Is it only me, or is the “free will” argument put forth by some Christians—i.e., that “free will” is necessary for love, that God (preeminently) values or respects our “free will” (even if that means our ultimate condemnation), etc.—just a really bad argument?
First off, those who make that argument seem to hold to a particularly strong notion of free-will—generally, a libertarian notion—but without ever (or at least seldom) defining that explicitly. But libertarian free-will has been demonstrated on here numerous times to be either internally contradictory or reducing to randomness.
Second, as vivify pointed out most recently, the biblical stories pretty much show that God is not such a respecter of our “free will”.
Whodey (not to pick on him, but I thought that he was at least willing to take his arguments to their logical conclusion), after proposing that love requires free will, recently said this:
I don't view coercion and simply appealing to ones better senses as the same thing. However, sometimes neither work. What then? If one or the other works 100% of the time, is there really free will? (My italics)
I have severely short-cut the context here. In context, if God somehow convinces everyone, by appealing to their “better senses”, to accept God’s salvation—then did they (we) really have “free will”?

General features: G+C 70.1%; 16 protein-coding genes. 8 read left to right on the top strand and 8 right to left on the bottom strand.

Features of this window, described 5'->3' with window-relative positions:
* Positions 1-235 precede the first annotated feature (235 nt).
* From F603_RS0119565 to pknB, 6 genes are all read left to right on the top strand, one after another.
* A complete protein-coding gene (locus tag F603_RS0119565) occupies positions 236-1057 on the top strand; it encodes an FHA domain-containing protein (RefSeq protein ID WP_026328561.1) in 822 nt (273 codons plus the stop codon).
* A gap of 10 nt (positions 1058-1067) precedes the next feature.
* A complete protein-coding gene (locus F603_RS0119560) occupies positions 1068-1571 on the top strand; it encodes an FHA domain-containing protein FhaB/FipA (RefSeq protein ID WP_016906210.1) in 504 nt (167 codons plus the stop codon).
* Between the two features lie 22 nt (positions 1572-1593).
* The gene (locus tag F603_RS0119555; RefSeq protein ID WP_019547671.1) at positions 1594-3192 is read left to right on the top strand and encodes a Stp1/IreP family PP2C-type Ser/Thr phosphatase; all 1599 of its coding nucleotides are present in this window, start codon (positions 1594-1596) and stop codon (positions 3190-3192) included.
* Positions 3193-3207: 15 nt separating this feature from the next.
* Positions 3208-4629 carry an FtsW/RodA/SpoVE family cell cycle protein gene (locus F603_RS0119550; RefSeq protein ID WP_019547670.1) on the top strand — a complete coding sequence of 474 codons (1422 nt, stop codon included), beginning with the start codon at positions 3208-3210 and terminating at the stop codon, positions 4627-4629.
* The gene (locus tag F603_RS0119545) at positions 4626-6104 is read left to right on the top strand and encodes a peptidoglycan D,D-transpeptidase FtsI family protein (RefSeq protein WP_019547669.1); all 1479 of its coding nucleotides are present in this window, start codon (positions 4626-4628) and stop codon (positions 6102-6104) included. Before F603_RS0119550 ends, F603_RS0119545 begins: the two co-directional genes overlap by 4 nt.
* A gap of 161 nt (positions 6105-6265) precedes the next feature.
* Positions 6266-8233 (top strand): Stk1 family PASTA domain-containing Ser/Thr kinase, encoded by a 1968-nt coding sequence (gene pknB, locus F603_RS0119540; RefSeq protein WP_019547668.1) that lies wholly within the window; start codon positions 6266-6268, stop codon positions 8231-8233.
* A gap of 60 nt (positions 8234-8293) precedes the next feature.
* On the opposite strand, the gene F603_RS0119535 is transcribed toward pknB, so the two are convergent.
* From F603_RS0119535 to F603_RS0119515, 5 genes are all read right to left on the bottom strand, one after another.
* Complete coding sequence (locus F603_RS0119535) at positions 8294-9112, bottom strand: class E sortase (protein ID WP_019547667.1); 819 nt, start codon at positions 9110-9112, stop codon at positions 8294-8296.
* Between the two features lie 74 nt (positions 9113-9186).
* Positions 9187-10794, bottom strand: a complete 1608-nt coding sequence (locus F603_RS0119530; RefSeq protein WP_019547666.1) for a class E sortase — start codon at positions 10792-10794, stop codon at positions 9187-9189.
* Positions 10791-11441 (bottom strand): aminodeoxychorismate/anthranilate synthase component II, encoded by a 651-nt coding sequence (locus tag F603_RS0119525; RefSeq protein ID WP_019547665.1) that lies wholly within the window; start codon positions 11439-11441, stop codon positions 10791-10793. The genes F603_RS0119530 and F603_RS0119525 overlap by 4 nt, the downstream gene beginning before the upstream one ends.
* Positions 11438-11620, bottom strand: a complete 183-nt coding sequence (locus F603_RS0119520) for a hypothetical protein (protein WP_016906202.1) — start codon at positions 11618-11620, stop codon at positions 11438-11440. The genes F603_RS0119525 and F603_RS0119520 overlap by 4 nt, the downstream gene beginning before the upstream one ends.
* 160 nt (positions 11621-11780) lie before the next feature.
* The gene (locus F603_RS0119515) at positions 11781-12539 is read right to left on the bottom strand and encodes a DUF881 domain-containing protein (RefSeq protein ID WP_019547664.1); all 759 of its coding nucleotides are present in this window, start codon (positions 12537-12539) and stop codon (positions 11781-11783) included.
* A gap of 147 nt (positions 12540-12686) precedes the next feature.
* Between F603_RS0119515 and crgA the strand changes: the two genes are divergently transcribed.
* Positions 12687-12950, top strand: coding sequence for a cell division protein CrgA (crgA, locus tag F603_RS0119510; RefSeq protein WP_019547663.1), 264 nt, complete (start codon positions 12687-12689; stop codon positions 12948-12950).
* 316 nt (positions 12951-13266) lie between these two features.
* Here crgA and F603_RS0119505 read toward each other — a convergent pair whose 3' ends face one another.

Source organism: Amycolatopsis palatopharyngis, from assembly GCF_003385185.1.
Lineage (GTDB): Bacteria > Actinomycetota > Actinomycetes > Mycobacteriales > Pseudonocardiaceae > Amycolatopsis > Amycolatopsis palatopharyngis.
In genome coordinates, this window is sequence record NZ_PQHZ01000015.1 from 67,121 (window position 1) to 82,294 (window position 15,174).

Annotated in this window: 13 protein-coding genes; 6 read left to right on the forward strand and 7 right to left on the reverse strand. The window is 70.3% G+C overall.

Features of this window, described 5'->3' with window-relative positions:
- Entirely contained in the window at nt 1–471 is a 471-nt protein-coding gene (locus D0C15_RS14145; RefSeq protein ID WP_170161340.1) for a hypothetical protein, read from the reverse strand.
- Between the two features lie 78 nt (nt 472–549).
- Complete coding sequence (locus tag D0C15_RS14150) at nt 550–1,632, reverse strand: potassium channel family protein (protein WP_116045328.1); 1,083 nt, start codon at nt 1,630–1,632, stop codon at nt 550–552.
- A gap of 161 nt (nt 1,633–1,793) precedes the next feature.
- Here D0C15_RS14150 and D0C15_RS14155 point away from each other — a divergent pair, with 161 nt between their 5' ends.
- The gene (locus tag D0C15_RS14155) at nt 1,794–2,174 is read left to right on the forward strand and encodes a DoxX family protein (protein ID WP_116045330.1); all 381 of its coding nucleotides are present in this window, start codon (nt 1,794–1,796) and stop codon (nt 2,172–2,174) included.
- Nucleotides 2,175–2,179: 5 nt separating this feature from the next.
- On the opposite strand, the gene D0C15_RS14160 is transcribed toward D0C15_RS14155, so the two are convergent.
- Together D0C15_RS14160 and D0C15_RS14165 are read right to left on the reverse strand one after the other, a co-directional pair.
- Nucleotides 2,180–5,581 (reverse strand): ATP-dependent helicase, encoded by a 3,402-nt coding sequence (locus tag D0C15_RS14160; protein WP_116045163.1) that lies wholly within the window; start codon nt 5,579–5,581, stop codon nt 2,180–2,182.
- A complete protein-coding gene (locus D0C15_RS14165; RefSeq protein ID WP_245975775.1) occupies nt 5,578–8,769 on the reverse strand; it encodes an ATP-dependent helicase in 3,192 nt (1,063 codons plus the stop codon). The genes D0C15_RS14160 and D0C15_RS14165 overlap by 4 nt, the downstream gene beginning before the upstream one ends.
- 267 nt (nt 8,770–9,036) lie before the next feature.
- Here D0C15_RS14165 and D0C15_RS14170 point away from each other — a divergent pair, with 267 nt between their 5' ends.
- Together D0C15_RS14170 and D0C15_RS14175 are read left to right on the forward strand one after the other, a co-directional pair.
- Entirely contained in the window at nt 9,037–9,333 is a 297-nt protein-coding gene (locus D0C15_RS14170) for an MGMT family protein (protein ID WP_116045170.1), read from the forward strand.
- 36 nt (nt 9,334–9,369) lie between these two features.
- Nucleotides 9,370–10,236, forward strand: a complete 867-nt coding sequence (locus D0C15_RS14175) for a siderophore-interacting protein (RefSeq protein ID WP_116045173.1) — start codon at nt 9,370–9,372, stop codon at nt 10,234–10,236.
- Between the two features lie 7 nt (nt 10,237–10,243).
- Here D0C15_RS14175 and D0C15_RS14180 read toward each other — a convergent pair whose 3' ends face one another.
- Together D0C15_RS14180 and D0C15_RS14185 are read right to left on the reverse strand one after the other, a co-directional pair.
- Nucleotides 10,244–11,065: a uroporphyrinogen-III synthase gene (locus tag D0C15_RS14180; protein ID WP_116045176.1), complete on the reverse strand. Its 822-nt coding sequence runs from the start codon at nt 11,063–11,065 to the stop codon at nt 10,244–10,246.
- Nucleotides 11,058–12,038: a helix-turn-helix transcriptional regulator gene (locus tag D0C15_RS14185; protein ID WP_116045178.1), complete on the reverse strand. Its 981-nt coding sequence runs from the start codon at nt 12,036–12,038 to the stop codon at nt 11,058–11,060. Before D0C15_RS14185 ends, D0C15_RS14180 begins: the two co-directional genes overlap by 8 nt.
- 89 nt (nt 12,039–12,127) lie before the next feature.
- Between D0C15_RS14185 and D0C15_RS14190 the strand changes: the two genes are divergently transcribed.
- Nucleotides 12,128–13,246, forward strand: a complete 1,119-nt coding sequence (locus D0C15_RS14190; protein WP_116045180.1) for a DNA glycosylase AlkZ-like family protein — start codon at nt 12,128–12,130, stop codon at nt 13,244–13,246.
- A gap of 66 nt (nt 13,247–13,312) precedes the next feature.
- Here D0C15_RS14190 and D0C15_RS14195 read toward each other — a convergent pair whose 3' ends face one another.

My response (in relevant part) was this:
Obviously, I don’t think the kind of “free will” you seem to be referring to exists at all. And, as I said before, so-called “libertarian free will” is either internally contradictory or reduces to randomness.
All of our choices are conditional choices—conditioned by such things as our view of the circumstances, our ability to process information, our education and knowledge, our cultural condition, etc. The fact that our choices are conditional means that we can change with new information, understanding, ability, etc.
By “change”, I mean that we can try to change course with new decisions—not that we can go back and change former decisions.
The underlying questions, in terms of Christian soteriology, are: (1) What degree of information, ability to process that information, education and knowledge, etc., etc. is sufficient for a loving and/or just God to declare that whatever decisions we have now made are final? And: (2) Does the “free-will” argument make any sense at all?
NOTE: I intend all of this within a Christic context, and—while welcoming the insights of all—would ask that that context not be hijacked. Of course, any logical/philosophical viewpoints on so-called “free will” are welcome—regardless of theist, atheist, whatever, views of the poster.